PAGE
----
Tomorrow we are headed to Santa Fe and Albuquerque. Maybe on to Gallup depending on how much we stop to smell the roses. We have been tending to do that a lot on this trip.

Monday, October 12, 2009

Oh Oklahoma...won't you ever stop?

This state started out boring...and that's how it stayed. Alllll day long. Thankfully, there were some pretty cool things every once in a while. The first place we stopped was the Totem Pole Park in Foyil. Matthew loved it, which made it really hard to leave. He is beginning to get pretty road weary, and therefore quite testy at times. He did NOT want to leave the dinosaur's cage...which is what he called the biggest totem pole because of the big eagle feet coming out from the bottom of it. I guess they looked like dinosaur feet to him. cute.
Will Rogers said, "But if you want to have a good time, I don't care where you live, just load your kids, and take some congenial friends, and just start out. You would be surprised what there is to see in this great country within 200 miles of where any of us live. I don't care what state or what town." How true Will. You can even live in the most bland of states, no offense Oklahoma, and drive a little while and find a huge blue whale in a swimming hole.
Tulsa was....well it just left much to be desired. We just drove through, and this was no small task. Construction was all over the place and half the roads we needed to take were closed. Not good for people who have no clue where they are.
When Route 66 was originally laid, OK didn't have much money to build it's stretch so much of it is one lane and barely there anymore. The jog between Tulsa and OK City is known as the "Sidewalk Highway" for this reason. We were able to hop on the OLD old Route 66 at times and this was quite fun. Windy roads and old bridges...the road even turned to gravel at times...we were really sticking with the oldest part we could most of the times. Much of the old route was also the Ozark Trail and Trail of Tears. Really neat to picture the history that surrounds these plaines.
We stopped at the Shoe Tree...just a dead tree that people for years and years have just tied their shoes to...not sure why but ok. We contributed my old flip flops and left our mark on Route 66. If you're ever at the Shoe Tree in Depew let me know if my orange flops are still there. Stopped at a cool old joint for lunch called the Rock Cafe. This place was made of busted up OLD route 66 rock.
While our route was dotted with cool old abandoned gas stations and motel/efficiencies, it was for the most part pretty boring.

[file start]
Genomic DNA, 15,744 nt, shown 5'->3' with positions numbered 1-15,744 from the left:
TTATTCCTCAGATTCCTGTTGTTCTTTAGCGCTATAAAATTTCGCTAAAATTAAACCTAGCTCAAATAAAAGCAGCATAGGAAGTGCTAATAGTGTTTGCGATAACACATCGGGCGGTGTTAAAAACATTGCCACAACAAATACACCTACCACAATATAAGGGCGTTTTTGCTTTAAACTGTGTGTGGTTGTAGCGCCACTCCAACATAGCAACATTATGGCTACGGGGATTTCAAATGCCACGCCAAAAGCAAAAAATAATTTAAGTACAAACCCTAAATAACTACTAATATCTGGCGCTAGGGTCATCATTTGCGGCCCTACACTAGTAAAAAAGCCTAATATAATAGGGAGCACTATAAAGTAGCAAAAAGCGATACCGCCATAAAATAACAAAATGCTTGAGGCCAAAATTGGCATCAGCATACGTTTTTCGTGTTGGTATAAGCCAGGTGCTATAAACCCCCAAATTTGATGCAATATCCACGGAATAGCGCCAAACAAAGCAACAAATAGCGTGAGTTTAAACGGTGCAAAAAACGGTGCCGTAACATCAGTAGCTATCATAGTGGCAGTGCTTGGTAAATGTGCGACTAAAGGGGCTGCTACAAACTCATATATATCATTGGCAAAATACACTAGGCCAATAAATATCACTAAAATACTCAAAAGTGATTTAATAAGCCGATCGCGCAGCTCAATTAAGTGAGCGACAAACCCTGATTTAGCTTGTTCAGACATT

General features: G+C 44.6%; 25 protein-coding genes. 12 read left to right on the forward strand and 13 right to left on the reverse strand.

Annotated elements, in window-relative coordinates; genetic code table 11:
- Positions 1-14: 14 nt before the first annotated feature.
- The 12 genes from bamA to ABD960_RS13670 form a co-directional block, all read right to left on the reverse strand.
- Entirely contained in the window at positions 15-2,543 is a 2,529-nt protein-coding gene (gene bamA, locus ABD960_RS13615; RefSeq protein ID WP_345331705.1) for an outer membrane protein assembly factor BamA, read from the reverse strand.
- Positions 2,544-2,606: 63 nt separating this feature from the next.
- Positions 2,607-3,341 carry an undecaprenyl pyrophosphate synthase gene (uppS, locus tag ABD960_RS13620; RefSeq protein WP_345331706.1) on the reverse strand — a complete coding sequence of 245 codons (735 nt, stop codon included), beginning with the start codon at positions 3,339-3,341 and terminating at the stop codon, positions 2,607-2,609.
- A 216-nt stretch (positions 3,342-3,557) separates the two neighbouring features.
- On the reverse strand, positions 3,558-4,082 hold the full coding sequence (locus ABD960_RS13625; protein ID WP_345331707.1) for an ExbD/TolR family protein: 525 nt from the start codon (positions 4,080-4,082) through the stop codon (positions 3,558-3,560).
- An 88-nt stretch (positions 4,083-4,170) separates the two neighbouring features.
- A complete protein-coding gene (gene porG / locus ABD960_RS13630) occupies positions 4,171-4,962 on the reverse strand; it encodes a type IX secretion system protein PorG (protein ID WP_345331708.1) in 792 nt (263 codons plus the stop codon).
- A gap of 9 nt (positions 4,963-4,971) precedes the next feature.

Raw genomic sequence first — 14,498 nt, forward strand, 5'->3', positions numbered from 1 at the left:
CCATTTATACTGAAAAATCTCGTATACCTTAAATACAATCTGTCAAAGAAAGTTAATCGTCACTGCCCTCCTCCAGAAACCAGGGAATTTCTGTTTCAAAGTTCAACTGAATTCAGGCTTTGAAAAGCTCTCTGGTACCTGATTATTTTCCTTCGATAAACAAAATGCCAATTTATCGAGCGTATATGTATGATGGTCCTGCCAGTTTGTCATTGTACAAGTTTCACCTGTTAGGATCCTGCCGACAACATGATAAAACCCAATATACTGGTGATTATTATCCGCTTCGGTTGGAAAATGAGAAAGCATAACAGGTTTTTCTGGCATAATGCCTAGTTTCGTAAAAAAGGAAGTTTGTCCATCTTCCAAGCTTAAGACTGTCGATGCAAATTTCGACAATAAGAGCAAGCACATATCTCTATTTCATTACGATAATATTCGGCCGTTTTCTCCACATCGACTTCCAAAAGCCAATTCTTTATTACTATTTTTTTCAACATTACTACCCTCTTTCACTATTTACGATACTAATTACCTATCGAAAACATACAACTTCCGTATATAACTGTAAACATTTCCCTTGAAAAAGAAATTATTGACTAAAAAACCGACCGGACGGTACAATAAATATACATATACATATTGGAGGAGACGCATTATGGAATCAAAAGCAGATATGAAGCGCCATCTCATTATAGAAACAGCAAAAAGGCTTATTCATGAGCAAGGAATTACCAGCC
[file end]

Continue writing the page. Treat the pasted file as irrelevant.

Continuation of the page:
Oklahoma City, much like it's younger brother Tulsa, was VERY anticlimactic. We kept waiting for something cool with no luck.
Aaaannnnnd for about the next 60 miles it was pretty much the same. We had decided to stay in Clinton, OK at the Trade Winds Motel. Apparently Elvis stayed here often as it was a good day's drive out of Memphis for him. I'm sure it was nice and fancy back in the day...but the Hampton Inn down the street was calling our names. No WiFi at the Trade Winds. We kinda feel like we wimped out but...whatever. :o)
Tomorrow's trek is into Texas to Amarillo then on to New Mexico, probably ending up in Tucumcari. Hopefully the weather will be nicer too so we can roll the windows down and really enjoy the beauty of the Mother Road. She really hasn't let us down yet...just got a little sleepy on us.

Sunday, October 11, 2009

The Mother Road

Today we traveled through the Ozark section of Route 66. It is quite a chore to stay on old Route 66, but I think we did a great job. It's worth the effort too because you really hit some super cool places you wouldn't see unless you slow down. It seemed like Missouri would never end...we averaged 45mph and only covered like 250 miles today. Kansas was only 13 miles or so, but probably the coolest stretch yet. TowMater sits in front of an old gas station in Galena. Baster Springs was kinda cute...untill you look a little harder and it's pretty seedy. We were going to stay in the Baxter Inn until we got there....probably not a good idea. Really shady lookin' guy in a hoodie sitting in a swing in front of the door. We just kept driving until we got to Oklahoma.